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Rotating crops

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Rotating crops

Post  Bec on 8/26/2010, 8:08 am

Maybe I'm making this too hard. Anyone have a better idea? Most of my trellises are used to support winter squashes (butternut and pumpkin). The only way I can think of to still have the winter squashes on the trellises when rotating crops is to rotate the dirt. I know that sounds really dumb (and a lot of work) but I don't know what else to do. All of my winter squashes suffered from powdery mildew so I'm afraid to not rotate the crops. Most of my boxes are trellised on one side so adding trellises isn't feasible. (Moving the trellises to the other side would cause shade issues.) Any ideas?

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Rotating Crops

Post  GloriaG on 8/26/2010, 8:51 am

Bec,

This is my first year gardening so I'm certainly not the expert - but that's what I'm doing.
I have six specific spots where I can plant trellised crops. I'm can move the plants a little, but it's not enough because they will be in the same plant family (squash and melons).

So I moved most of the soil from those area. Since it really only involves a few squares, it wasn't such a bad job. I used two pieces of plastic on the ground to move the soil around. I swapped it with the mels mix I had my beans in. I also added more compost.

I really couldn't think of any other way to "rotate" those crops.

Gloria

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Re: Rotating crops

Post  SFG in Chicago on 8/26/2010, 4:08 pm

I'm a first timer too. I only have one 4x8 box so crop rotation really isn't an option. Best I can do is rake the mix around a bit.

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Rotating crops

Post  Bec on 8/26/2010, 5:38 pm

Maybe there just isn't a better answer. I guess I'll just rotate the "dirt". The positive tradeoff with SFG is that there's no weeding! Very Happy

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Re: Rotating crops

Post  pattipan on 8/26/2010, 7:12 pm

We rotate dirt, Bec. And on this SFG forum it doesn't sound dumb! It's the only way to do it when there's only one side of the garden that's North. thinking

pattipan

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Re: Rotating crops

Post  jenjehle on 8/26/2010, 8:10 pm

Funny timing for this topic!! Just today I sent in a question to my local gardening radio show asking the Horticultural Educator what I should do next year since I can't really rotate crops with raised beds and trellises.

His first answer of course was that ultimately rotating is best. But if that's not possible to do just what you're all suggesting... rotate dirt. He mentioned tilling in new compost but of course, tilling isn't really an option w/raised beds is it Smile??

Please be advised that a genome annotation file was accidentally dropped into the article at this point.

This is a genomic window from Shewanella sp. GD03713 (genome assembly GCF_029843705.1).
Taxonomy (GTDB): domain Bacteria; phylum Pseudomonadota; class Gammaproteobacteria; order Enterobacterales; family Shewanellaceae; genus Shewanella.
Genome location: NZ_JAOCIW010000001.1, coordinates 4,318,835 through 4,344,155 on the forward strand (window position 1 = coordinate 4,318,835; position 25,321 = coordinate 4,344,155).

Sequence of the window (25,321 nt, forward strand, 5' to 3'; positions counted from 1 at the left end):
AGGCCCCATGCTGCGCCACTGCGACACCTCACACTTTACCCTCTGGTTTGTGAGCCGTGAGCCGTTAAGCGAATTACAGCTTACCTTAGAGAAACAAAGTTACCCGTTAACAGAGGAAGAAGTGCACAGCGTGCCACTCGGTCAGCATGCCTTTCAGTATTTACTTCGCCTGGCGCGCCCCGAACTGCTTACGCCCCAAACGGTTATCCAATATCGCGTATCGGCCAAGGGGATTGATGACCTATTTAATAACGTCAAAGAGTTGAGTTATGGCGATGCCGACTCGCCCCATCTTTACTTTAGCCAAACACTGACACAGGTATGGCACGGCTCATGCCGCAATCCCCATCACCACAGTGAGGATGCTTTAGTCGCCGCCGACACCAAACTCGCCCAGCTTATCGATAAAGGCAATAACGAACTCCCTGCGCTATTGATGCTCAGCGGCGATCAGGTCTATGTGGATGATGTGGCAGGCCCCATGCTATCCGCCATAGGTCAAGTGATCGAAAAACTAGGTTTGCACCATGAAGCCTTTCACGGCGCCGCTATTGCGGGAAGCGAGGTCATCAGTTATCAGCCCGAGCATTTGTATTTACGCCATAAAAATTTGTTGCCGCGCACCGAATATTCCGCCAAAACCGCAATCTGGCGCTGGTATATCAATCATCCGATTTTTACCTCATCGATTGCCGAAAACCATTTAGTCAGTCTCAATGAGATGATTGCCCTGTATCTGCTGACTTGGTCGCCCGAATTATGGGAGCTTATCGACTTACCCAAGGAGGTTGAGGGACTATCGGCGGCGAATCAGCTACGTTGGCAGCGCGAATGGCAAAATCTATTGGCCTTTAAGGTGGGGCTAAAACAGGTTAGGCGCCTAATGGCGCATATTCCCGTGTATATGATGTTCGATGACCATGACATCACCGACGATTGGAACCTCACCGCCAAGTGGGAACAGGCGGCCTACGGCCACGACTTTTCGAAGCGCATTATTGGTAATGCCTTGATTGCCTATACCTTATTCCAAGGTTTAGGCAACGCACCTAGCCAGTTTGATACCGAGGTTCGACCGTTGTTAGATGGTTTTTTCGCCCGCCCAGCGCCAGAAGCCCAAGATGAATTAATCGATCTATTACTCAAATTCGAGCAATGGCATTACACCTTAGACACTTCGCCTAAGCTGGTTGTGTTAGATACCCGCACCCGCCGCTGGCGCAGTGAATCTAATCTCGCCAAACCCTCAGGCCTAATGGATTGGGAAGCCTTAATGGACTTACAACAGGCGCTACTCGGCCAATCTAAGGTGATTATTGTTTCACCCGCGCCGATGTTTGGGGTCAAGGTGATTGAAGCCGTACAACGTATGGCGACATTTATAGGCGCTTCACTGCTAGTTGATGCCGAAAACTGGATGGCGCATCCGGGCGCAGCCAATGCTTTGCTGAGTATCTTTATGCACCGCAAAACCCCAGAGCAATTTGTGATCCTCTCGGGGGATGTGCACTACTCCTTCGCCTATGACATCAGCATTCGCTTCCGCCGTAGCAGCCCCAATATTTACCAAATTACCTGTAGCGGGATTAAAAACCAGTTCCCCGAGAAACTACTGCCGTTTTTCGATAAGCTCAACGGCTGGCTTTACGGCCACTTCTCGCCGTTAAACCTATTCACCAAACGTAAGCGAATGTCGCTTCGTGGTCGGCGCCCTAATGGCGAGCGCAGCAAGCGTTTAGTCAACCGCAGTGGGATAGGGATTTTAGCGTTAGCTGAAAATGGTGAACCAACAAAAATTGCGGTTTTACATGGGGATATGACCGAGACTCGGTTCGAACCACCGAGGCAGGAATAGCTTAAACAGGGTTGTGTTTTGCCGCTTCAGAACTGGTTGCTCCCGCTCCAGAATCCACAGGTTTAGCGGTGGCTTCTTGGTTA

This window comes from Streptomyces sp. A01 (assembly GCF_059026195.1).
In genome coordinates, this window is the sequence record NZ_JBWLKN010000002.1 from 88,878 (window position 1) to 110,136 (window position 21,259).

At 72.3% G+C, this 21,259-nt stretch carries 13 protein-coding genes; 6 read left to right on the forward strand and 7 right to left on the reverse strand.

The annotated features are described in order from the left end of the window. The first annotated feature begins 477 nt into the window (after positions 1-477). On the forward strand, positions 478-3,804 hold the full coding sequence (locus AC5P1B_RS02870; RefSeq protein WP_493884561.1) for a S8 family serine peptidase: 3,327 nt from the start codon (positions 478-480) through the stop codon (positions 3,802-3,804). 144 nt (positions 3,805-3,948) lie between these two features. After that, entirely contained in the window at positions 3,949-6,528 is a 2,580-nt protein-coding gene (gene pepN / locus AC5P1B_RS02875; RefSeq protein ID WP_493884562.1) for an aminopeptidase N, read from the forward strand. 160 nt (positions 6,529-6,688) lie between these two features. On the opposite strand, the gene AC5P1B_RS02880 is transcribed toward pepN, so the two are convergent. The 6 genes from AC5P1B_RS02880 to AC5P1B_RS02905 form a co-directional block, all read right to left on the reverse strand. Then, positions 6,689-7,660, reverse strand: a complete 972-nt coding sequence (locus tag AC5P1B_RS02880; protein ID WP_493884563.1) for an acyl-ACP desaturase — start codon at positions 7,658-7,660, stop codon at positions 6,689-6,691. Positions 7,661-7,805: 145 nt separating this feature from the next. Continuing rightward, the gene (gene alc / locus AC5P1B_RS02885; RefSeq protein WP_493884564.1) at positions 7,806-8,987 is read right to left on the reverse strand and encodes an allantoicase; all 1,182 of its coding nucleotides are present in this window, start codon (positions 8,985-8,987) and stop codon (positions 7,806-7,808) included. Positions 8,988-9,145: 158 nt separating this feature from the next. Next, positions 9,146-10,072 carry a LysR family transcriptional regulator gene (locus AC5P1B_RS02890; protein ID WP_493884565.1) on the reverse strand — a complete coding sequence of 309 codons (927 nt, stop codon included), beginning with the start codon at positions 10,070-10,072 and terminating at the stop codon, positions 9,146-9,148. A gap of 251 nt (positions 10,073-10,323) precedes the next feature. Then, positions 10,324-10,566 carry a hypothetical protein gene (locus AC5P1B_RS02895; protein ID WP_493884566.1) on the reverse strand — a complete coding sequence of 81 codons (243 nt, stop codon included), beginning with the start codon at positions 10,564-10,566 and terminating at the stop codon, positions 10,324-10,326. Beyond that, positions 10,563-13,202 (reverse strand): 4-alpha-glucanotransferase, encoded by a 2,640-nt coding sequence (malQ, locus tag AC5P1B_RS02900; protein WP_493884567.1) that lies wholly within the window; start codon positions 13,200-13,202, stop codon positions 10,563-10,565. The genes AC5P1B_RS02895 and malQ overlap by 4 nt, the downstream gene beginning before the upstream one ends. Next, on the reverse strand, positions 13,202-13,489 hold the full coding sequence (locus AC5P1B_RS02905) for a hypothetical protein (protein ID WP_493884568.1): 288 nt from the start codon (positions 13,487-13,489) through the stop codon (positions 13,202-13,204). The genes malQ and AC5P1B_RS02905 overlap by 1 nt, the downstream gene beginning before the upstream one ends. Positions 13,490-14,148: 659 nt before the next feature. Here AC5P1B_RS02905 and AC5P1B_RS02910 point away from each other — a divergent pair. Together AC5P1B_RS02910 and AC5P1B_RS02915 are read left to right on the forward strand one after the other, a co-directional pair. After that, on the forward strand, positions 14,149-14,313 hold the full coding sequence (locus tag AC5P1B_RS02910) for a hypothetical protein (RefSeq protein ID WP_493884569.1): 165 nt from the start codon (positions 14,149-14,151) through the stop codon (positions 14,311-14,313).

I had a bad cause of powdery mildew on my cucumbers last year and this. So I'm going to try a few things next year. First, I'm going to use only disease resistant cuk seeds. Then, I'm going to add fresh compost after turning the soil and mixing it all up as much as possible.

After all that, if I STILL get powdery mildew then the next year, I'll just plant flowers!

Take care,
Jenny

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Rotating Crops

Post  Ray'ssfg on 8/26/2010, 11:18 pm

Smile Hi Bec,
Here where I live in Australia we are fortunate that we can grow veg's all year round so I have 3 crops in each square so you can get a rotation naturally.
That said I still have the issue of disease and fixed trellis as you do because of shading etc if I rotate. Pumkins need to be on a corners so they can run off onto the lawn, that sort of thing.
I have found that I can plant the same things each year in a square but I need to pay attention to the compost and make sure I put plenty in and also regularly feed with fish or seaweed fertiliser. Some plants like Tomatoes are heavy feeders so I really pile in the compost after them. If you can keep your plants growing strongly it seems to help greatly.
Not perhaps ideal, but does work and most of us have restrictions because of our garden size.
The interesting and fun thing about sfg is you can continually experiment and you have not wasted your whole bed if it dosn't work. I have never had a year where everything worked, mostly does which makes it worthwhile.
cheers Cheers Ray Down Under cheers

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